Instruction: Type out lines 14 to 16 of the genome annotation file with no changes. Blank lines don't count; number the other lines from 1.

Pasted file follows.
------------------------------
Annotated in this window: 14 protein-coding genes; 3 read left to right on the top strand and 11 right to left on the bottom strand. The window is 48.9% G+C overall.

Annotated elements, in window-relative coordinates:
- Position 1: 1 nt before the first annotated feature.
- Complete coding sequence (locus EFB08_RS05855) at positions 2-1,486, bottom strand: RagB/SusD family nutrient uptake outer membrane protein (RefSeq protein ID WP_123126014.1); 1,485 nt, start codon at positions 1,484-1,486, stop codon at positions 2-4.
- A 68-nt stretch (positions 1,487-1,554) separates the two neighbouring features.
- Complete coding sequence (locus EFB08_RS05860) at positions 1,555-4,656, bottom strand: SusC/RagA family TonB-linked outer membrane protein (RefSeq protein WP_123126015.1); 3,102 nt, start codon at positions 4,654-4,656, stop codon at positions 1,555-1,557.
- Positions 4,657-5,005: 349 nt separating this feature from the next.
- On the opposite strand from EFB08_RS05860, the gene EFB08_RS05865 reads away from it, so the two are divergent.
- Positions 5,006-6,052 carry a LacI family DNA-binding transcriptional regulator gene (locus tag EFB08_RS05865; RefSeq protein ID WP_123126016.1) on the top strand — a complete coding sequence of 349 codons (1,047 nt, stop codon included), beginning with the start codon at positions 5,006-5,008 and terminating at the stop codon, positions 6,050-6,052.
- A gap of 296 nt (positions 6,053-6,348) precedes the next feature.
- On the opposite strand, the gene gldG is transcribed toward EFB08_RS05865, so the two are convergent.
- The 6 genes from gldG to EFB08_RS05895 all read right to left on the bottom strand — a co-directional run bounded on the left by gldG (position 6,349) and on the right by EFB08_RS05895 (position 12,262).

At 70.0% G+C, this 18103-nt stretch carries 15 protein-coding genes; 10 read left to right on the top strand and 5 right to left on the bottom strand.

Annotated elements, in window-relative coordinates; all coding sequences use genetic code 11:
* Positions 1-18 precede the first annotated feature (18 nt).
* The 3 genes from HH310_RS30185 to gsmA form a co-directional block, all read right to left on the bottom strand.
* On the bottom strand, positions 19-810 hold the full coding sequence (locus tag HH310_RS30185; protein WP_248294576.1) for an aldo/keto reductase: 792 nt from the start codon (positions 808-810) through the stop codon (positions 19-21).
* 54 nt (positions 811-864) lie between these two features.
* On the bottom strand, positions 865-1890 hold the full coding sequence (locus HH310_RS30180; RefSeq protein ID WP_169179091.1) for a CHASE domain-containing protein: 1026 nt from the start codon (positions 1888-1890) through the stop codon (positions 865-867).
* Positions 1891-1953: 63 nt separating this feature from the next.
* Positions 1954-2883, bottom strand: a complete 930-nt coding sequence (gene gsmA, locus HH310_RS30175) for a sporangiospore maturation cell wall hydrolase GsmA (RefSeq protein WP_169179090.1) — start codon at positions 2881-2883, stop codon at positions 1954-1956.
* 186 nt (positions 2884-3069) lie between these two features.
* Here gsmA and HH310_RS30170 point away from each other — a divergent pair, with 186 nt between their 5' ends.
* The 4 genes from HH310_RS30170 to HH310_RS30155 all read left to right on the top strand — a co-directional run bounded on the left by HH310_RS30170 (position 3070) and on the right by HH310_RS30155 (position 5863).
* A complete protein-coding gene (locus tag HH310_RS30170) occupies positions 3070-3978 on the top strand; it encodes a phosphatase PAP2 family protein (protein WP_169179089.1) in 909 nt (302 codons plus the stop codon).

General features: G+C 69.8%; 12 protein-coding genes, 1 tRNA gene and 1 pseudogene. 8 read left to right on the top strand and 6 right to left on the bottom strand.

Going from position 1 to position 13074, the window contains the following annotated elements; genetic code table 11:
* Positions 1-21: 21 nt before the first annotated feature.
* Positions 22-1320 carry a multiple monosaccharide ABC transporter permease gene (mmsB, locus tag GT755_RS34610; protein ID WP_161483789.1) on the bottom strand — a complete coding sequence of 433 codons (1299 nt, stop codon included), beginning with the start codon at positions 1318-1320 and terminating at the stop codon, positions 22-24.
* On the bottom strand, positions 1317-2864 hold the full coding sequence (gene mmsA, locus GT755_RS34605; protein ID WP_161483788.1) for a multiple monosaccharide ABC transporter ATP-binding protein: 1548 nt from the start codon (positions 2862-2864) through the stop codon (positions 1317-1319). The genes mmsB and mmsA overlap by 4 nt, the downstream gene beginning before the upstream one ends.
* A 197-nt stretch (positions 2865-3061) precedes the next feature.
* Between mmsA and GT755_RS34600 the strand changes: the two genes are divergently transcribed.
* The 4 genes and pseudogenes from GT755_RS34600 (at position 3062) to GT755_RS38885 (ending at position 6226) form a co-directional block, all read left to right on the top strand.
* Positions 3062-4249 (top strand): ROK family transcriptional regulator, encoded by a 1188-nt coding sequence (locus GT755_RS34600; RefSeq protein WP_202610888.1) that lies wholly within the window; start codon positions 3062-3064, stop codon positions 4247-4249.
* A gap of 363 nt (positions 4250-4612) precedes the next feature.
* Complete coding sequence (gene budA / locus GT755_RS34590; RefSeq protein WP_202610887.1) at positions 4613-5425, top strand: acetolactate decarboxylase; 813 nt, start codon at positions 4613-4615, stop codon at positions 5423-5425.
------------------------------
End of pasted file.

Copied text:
Annotated elements, in window-relative coordinates; all coding sequences use genetic code 11:
* Positions 1-18 precede the first annotated feature (18 nt).
* The 3 genes from HH310_RS30185 to gsmA form a co-directional block, all read right to left on the bottom strand.